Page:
Or, Winter Is Coming (to New England)
Earlier this summer I read (consumed, devoured) the latest installment of George R. R. Martin’s Song of Ice and Fire, and perhaps that’s why I can’t help but see in my sources a certain Westerosian tinge now and again.
But honestly, I’m only reading that into it so far –- sometimes it’s just there. For example, doesn’t this French official make the semi-desperate, post-Revolutionary mariners of New England sound a bit…Ironborn?
“Those [states] that manage best are the Northern States; New England especially displays astonishing activity and resources: I am assured that this year Massachusetts alone has put to sea 900 ships of 70 to 180 tons. Forty have been Whaling in the seas off Brazil and on the coasts of the Country of the Patagonians up to the Falkland Islands. These voyages are long and perilous. But the Seafarers of the North are hardened to fatigue and to the Sea: they live with an extreme sobriety, and the size of the profits makes them scorn danger.” 1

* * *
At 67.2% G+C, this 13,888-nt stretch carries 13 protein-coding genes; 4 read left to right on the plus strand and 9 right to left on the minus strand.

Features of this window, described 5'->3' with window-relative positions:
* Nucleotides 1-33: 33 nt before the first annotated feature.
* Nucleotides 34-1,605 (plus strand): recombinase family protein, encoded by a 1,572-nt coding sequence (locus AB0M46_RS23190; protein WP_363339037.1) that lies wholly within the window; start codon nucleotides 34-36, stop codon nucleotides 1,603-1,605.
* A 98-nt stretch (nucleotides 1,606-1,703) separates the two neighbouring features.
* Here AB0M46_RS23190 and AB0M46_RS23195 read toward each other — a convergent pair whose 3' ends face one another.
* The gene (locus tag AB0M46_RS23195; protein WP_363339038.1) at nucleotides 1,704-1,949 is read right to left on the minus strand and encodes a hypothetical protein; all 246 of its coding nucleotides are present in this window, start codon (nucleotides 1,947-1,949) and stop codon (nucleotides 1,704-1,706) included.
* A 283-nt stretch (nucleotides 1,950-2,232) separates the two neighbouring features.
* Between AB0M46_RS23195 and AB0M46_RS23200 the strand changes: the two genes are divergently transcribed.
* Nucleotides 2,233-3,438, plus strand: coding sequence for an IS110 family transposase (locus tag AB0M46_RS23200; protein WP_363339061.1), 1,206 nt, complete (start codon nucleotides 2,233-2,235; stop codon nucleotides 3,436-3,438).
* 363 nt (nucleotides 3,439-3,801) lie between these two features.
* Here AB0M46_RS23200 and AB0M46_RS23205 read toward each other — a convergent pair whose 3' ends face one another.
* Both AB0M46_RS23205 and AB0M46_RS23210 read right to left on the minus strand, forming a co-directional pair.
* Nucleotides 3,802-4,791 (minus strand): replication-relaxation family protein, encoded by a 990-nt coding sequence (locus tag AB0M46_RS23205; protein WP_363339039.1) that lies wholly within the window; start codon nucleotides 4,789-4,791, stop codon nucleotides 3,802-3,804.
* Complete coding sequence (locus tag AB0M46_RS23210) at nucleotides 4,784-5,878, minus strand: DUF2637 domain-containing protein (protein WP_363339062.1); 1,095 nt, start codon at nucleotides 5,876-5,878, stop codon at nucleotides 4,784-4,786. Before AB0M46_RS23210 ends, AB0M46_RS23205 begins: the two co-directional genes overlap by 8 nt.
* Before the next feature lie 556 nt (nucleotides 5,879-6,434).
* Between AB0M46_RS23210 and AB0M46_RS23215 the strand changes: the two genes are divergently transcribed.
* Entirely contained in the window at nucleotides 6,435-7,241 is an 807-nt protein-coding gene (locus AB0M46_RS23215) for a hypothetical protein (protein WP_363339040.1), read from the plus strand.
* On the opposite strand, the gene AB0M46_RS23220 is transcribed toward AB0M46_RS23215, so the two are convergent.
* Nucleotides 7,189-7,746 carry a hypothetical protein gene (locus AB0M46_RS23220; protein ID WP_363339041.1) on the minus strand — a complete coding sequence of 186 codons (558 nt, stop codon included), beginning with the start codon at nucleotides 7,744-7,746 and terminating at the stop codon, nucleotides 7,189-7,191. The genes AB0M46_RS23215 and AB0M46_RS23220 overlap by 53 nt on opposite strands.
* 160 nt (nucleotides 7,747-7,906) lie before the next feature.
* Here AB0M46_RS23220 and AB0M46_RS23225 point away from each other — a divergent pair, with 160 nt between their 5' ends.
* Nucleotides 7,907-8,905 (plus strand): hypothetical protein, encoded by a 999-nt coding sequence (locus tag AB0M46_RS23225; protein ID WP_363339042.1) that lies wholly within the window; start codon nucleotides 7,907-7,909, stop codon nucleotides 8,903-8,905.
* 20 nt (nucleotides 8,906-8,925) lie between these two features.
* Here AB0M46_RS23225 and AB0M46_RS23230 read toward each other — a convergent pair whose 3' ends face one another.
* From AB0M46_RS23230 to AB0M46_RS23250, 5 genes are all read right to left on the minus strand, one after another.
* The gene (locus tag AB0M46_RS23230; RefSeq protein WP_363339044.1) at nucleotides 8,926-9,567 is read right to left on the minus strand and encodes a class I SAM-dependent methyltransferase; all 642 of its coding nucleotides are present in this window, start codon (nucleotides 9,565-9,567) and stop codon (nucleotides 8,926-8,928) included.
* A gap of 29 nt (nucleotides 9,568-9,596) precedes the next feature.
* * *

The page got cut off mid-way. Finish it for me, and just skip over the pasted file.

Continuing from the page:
A bit less raiding, I suppose. But is it so much of a stretch to think that Ahab’s ancestors, limned here, might have worshipped the Drowned God in a slightly different universe?
1.) François Barbé de Marbois to Comte de Vergennes [translation], Philadelphia, 14 July 1784, in Mary A. Giunta, et al., eds., The Emerging Nation: A Documentary History of the Foreign Relations of the United States Under the Articles of Confederation, 1780-1789, 3 vols. (Washington, D.C.: National Historical Publications and Records Commission, 1996), II: 418.
Image: Abraham Storck, “Walvisvangst bij de kust van Spitsbergen — Dutch whalers near Spitsbergen,” Stichting Rijksmuseum het Zuiderzeemuseum. 022296, Wikimedia Commons, accessed 16 September 2011.